May 17, 2015

Blair Hodges
Carnell Professor and Director
Center for Biodiversity
Temple University
1925 N. 12th Street
Philadelphia, PA 19122

Dear Professor:
Your work was drawn to my attention by the site of hbd chick:
Her good humored approach to difficult matters, her charm and her incredible energy win the highest respect from me.  She has recently posted a link:
to an article:
in which you and a colleague constructed a vast evolutionary tree and calculated the time between speciation events for many life forms.  I have looked at their data, and it is most impressive.  You propose that speciation events occur most commonly at 2 million years with a lot of them tailing out to much longer times and propose that selection has nothing to do with it; it’s just a matter of random mutation.  I would agree with this latter, but that 2 million years seems rather long since my own best guess has been 2 thousand generations.  Accordingly I posted on the site a comment suggesting that I was confounded by the fact that the last common ancestors of chimps and humans was around some 6 million years ago.  3 steps from chimpanzee to human, indeed Homo sapiens, there having been other humans ancestral to us?  I don’t think so.  All right, the chimpanzees have changed as well, but that common ancestor was as different from them as it was from what we are now.  There are just too many differences.  The link describes the honeycreeper bird in which different species are marked only by a change in the shape of the bill (and whatever else the birds might be using to make sure they are mating within species).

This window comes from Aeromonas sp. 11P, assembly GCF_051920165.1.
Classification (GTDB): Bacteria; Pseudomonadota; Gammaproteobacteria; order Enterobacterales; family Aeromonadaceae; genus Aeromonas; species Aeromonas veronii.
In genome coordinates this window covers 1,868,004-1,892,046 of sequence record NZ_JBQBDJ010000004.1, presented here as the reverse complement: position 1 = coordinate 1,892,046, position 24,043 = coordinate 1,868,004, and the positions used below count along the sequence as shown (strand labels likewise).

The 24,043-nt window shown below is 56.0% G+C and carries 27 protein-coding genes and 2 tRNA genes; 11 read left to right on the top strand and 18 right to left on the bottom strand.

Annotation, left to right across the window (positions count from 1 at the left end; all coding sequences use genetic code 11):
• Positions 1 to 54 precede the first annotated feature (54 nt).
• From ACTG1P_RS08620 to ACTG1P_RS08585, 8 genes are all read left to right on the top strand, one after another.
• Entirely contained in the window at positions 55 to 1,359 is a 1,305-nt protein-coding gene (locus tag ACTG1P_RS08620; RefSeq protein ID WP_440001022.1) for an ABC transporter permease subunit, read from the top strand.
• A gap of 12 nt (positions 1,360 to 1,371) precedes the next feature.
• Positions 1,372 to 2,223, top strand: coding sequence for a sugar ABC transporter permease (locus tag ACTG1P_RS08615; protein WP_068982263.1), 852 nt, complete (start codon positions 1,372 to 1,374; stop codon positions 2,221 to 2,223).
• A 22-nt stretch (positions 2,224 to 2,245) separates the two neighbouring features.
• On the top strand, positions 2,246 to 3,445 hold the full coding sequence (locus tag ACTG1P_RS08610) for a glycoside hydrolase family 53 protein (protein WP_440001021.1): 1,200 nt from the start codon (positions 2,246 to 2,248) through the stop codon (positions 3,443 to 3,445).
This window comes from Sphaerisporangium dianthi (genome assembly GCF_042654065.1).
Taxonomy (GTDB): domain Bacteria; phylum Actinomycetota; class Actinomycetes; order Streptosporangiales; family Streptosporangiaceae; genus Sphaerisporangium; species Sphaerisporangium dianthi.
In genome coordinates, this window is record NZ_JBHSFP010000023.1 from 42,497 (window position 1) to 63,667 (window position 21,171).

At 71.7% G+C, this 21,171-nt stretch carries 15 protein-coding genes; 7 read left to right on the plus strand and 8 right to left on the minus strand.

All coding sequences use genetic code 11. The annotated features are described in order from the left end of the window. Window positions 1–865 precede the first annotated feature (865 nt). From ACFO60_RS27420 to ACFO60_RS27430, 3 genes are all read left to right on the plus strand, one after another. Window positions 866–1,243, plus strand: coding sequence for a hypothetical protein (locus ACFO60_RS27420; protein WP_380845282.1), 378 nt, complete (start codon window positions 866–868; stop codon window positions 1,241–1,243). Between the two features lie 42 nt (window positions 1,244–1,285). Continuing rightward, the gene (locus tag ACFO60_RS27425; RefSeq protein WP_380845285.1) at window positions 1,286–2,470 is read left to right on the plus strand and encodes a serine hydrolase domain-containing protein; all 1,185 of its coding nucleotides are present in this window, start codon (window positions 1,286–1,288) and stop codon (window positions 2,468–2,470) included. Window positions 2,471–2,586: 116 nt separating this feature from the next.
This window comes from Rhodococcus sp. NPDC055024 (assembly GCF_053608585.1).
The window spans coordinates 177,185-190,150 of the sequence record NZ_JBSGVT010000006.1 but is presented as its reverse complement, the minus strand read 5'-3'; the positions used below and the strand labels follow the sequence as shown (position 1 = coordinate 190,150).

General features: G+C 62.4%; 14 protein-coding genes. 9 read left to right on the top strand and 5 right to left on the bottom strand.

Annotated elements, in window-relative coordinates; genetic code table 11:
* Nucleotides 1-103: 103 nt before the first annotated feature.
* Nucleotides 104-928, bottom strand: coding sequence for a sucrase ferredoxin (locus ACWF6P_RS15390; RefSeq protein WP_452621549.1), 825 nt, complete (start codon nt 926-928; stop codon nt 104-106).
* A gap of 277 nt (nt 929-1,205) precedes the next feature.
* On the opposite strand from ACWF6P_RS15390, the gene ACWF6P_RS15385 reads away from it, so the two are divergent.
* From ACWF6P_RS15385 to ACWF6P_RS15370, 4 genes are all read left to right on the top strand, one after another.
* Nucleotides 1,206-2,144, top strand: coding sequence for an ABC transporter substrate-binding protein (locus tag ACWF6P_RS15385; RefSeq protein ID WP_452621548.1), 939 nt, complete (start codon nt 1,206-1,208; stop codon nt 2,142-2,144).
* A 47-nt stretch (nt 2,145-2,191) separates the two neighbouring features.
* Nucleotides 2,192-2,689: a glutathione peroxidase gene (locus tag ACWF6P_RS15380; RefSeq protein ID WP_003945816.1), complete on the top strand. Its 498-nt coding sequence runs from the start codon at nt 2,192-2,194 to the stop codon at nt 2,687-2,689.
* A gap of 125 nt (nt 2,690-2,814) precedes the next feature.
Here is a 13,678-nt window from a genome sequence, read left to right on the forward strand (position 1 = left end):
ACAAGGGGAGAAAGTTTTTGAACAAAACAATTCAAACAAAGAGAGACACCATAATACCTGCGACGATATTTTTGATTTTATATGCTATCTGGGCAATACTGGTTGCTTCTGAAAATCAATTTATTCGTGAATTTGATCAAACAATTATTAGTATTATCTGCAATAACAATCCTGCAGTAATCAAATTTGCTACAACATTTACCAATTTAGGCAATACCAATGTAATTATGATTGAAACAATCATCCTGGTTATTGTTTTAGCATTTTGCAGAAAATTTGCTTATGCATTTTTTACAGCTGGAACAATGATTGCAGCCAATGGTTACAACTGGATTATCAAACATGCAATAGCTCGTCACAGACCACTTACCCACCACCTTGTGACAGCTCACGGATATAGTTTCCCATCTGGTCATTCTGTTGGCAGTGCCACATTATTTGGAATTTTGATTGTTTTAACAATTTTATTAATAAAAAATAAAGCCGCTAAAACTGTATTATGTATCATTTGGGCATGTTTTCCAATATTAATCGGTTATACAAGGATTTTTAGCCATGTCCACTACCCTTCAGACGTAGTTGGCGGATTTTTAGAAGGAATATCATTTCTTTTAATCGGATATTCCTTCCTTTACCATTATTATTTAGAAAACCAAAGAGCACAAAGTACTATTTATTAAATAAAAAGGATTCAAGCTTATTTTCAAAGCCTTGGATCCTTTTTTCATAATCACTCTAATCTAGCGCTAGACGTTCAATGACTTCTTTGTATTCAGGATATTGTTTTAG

But the data are very persuasive.

I suspect that while I am talking about allopatric speciation, speciation in which two populations are strictly isolated, in fact there is something called sympatric speciation in which there is no such isolation.  And since most animals spend most of their lives in populations that have not been divided by glaciers, coastline changes or whatever, it seems reasonable to guess that the data you offer reflect sympatric speciation, the allopatric having been drowned in the statistics. 

And I think it reasonable to suppose that allopatric speciation is faster.  So although I regard the 2 million year evidence as a challenge to my own thesis (that fertility requires mating with kin within a few generations – see I do not regard it as a game changer.


M. Linton Herbert MD

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